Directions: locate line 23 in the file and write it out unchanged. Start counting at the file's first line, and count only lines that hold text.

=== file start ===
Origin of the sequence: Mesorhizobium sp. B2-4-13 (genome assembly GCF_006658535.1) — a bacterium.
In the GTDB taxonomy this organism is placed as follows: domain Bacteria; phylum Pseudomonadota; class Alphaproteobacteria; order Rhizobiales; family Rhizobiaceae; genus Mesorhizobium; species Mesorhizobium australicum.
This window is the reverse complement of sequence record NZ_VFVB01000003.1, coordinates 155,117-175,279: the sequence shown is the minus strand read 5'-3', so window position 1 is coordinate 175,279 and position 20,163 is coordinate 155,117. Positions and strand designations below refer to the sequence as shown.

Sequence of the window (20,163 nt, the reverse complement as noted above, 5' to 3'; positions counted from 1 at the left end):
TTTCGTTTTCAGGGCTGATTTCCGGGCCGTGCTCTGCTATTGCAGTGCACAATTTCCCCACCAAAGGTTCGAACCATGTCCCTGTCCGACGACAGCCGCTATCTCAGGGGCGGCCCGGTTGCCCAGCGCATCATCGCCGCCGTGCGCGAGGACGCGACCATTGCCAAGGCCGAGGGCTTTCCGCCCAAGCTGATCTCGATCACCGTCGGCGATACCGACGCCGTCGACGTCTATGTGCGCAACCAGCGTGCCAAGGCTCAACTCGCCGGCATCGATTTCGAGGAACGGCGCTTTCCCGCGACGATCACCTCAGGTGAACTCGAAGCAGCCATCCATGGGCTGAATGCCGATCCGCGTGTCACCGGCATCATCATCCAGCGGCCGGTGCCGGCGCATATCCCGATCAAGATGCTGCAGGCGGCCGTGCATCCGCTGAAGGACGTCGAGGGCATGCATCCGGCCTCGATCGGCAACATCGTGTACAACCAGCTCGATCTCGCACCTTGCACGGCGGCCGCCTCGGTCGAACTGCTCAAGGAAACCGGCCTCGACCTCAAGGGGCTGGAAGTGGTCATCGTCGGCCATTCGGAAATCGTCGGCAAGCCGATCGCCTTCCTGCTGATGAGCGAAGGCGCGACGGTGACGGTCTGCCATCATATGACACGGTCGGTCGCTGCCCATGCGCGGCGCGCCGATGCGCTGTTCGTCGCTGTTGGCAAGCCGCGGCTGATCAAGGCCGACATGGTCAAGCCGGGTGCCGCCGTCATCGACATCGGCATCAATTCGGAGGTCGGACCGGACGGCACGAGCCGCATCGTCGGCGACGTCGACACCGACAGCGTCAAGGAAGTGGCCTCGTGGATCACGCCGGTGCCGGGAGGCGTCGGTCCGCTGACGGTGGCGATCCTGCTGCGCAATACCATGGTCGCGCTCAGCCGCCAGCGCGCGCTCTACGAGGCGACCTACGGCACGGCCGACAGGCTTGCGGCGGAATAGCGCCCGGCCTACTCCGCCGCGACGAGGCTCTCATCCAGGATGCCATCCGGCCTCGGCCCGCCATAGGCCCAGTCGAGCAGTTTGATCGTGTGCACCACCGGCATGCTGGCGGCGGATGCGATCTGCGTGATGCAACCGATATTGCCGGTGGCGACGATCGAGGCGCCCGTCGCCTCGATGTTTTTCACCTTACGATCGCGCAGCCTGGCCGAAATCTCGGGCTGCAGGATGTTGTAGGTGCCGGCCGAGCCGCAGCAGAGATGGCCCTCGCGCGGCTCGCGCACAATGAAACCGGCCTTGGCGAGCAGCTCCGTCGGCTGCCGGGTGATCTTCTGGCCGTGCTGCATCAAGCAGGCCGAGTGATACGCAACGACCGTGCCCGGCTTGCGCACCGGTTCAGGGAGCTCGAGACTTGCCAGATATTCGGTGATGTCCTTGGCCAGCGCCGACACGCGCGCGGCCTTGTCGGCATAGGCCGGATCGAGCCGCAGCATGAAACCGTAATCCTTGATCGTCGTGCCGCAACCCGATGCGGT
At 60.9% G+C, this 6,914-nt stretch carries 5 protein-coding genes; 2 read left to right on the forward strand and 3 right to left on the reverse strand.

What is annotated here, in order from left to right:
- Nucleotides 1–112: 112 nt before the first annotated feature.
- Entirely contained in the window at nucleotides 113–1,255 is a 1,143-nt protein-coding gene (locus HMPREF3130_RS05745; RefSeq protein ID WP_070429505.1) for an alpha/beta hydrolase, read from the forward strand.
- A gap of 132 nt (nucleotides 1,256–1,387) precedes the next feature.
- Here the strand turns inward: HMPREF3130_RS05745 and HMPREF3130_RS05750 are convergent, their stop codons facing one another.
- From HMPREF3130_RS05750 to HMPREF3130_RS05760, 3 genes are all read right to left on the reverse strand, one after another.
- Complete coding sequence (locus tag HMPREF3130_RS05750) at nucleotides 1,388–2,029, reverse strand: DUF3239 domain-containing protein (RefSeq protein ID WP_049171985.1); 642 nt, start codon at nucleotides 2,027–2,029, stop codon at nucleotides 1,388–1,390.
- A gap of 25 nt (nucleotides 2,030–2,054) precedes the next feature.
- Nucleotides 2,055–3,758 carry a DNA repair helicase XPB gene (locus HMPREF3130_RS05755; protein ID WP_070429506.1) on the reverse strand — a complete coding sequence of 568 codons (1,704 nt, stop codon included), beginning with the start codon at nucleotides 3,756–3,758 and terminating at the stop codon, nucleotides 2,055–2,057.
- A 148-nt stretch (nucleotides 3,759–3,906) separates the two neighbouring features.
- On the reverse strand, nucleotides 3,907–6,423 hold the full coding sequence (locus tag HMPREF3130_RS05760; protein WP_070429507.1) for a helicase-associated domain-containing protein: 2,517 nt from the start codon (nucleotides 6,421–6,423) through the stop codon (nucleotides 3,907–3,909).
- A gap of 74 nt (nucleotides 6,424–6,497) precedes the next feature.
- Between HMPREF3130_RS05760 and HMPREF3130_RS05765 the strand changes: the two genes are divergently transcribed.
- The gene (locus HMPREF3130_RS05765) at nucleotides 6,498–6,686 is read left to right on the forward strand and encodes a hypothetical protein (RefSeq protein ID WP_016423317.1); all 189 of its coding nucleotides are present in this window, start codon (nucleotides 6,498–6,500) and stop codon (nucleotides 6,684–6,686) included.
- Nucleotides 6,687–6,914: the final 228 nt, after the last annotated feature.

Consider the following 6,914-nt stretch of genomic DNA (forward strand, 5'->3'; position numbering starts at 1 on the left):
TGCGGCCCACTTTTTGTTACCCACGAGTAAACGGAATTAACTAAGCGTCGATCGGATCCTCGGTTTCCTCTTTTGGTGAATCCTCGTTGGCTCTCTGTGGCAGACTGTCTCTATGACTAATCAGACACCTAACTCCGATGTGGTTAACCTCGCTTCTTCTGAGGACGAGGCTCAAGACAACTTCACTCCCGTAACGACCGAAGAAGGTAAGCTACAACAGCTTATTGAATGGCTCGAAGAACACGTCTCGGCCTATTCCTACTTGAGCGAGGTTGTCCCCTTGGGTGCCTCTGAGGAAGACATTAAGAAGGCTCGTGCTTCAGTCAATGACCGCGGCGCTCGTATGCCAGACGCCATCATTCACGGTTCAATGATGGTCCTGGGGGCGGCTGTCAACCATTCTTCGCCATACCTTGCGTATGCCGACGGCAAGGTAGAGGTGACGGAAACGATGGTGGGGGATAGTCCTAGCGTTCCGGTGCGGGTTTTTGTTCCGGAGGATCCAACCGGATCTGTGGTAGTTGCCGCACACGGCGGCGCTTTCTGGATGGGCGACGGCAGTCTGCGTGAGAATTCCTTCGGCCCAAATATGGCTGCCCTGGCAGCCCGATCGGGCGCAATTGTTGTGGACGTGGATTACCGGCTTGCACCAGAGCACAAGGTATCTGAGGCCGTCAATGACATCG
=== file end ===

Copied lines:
TGCGGCCCACTTTTTGTTACCCACGAGTAAACGGAATTAACTAAGCGTCGATCGGATCCTCGGTTTCCTCTTTTGGTGAATCCTCGTTGGCTCTCTGTGGCAGACTGTCTCTATGACTAATCAGACACCTAACTCCGATGTGGTTAACCTCGCTTCTTCTGAGGACGAGGCTCAAGACAACTTCACTCCCGTAACGACCGAAGAAGGTAAGCTACAACAGCTTATTGAATGGCTCGAAGAACACGTCTCGGCCTATTCCTACTTGAGCGAGGTTGTCCCCTTGGGTGCCTCTGAGGAAGACATTAAGAAGGCTCGTGCTTCAGTCAATGACCGCGGCGCTCGTATGCCAGACGCCATCATTCACGGTTCAATGATGGTCCTGGGGGCGGCTGTCAACCATTCTTCGCCATACCTTGCGTATGCCGACGGCAAGGTAGAGGTGACGGAAACGATGGTGGGGGATAGTCCTAGCGTTCCGGTGCGGGTTTTTGTTCCGGAGGATCCAACCGGATCTGTGGTAGTTGCCGCACACGGCGGCGCTTTCTGGATGGGCGACGGCAGTCTGCGTGAGAATTCCTTCGGCCCAAATATGGCTGCCCTGGCAGCCCGATCGGGCGCAATTGTTGTGGACGTGGATTACCGGCTTGCACCAGAGCACAAGGTATCTGAGGCCGTCAATGACATCG